McD's fries and a quarter pounder with cheese remains a meal of pure pleasure in my world.

                              EDIT: As a Canadian, I am jealous of the array of 'higher end fast food' places in the States - there are SO many places I would like to try and would definitely frequent if they were here. In N Out is at the top of my list. Sigh. *deprived Canuck*

                              4 Replies
                              1. re: montrealeater

                                would you trade schwartz's and poutine and st viateur for "high-end" fast food chains?

                                1. re: kpaxonite

                                  NO!!!

                                  *duly chastised* :D

                                  But I would like to have the option, you know? Ever since I first went to an American supermarket when I was a kid I've had this idea in my head of the States as this cornucopia of convenience food.

                                  1. re: montrealeater

                                    go to guido and angelina's or maybe nickels... they are just as 'good' as US high-end chains

                                    (1st ever rec on ch for a really bad restaurant)

                                2. re: montrealeater

                                  You live in Montreal and you envy our crappy food?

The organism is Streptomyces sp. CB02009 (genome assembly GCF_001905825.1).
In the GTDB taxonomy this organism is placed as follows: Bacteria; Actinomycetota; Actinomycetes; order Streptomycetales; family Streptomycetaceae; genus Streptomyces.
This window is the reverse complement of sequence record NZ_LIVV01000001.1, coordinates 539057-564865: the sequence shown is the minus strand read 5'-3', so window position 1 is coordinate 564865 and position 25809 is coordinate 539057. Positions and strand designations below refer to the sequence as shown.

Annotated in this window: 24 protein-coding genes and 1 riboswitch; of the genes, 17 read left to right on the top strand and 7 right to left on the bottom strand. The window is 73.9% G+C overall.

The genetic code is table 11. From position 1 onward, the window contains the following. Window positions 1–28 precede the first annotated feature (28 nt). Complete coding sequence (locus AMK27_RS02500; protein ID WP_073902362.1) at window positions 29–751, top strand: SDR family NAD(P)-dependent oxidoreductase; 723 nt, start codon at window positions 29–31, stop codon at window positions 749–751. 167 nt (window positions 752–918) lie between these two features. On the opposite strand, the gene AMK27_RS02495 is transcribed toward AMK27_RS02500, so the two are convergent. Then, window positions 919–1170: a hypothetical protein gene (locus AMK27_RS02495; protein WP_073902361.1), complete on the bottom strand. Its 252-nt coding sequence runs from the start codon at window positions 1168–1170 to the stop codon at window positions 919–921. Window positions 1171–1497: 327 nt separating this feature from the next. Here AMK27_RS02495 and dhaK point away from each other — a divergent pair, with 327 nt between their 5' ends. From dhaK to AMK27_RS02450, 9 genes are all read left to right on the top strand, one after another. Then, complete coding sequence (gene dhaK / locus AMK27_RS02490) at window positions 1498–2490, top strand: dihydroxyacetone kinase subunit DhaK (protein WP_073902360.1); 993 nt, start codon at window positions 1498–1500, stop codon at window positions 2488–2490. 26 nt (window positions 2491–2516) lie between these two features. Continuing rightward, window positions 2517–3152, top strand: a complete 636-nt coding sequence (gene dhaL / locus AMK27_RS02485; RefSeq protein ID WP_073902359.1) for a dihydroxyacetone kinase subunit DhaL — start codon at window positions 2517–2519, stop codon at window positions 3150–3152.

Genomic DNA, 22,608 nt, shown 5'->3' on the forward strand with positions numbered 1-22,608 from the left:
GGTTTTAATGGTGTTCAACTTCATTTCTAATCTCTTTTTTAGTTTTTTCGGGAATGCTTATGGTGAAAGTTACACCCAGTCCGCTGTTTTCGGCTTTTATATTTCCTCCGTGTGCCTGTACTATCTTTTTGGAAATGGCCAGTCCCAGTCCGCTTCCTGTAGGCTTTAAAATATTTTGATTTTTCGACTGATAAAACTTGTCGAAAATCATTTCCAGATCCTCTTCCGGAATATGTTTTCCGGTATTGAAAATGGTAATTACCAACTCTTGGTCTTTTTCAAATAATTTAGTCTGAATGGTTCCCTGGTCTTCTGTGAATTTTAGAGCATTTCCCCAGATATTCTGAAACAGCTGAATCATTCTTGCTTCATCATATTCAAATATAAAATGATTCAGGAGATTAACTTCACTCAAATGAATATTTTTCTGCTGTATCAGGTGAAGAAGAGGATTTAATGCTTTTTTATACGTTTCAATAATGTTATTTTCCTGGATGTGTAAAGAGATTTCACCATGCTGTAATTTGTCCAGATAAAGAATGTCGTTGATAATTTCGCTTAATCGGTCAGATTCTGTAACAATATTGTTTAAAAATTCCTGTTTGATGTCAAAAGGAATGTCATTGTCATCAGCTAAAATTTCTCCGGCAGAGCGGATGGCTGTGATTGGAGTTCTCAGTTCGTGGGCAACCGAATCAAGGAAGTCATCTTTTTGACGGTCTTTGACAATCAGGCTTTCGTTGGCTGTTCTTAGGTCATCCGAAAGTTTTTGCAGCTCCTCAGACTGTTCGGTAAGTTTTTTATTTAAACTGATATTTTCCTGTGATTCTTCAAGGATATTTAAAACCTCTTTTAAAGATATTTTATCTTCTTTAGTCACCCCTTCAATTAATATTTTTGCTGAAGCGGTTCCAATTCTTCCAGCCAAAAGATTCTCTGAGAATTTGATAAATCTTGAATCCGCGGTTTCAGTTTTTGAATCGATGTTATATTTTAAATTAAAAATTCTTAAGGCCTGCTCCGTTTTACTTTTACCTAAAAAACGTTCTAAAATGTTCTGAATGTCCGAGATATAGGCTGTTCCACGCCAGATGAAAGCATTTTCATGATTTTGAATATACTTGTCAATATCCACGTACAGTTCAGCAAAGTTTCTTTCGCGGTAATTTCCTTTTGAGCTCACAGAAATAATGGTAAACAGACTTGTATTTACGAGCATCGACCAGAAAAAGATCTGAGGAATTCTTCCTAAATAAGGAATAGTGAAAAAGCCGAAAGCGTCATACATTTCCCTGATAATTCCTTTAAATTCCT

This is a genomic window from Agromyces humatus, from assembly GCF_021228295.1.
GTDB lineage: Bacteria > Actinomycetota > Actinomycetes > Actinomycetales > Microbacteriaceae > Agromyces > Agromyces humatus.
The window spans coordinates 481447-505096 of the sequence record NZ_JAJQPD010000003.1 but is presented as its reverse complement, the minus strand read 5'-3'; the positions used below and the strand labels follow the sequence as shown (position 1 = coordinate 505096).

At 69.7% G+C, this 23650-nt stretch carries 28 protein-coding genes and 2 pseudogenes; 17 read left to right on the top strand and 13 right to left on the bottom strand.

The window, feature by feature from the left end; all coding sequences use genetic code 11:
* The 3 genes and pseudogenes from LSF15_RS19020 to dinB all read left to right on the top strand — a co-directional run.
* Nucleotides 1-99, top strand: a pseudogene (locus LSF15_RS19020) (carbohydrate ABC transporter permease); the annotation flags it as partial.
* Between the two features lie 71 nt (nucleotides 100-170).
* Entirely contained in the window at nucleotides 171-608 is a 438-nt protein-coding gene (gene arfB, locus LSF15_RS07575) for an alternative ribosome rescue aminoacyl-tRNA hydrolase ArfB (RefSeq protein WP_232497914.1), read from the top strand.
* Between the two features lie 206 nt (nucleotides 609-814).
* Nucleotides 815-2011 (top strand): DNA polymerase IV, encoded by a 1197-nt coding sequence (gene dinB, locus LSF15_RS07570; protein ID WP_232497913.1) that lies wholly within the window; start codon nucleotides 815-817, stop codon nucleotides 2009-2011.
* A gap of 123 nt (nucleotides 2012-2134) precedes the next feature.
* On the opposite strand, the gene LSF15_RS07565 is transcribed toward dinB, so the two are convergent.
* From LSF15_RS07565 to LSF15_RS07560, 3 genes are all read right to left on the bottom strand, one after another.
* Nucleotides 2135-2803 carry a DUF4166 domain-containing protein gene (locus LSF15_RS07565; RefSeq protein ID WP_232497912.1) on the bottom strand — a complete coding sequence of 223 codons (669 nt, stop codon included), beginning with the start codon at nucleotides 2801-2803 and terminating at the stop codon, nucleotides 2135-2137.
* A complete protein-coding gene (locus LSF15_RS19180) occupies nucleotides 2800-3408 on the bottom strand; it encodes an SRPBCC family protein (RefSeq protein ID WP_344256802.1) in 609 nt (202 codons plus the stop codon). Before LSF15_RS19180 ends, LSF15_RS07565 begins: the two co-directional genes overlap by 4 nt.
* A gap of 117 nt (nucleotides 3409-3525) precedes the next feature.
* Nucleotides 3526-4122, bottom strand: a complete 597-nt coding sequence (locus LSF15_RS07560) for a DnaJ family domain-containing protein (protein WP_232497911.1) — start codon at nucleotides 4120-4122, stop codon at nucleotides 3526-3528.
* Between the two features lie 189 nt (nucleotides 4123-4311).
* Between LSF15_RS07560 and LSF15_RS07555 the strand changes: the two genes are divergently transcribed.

3. I try to eat all foods. I don't frequent fast food, but there are times. It's either out of curiosity or just stressed for time (and very hungry). It's not good food, but it's fast and filling; sometimes that's all we have time for.

                                  2 Replies
                                  1. re: ediblover

                                    some of it's good food. mcd's french fries are in the top 20 french fries, plain period.

                                    1. re: Chowrin

                                      Oh, but of course there are special exceptions like McDonald's fries. I'd go even further and say they're pretty much the leader when it comes to developing the fry (since they spend millions doing it) and have the best widely available fry out there.

                                  2. We eat at Chipotle all the time, and I consider that fast food. It's fast and it's actually food. If you order well, it can even be healthy.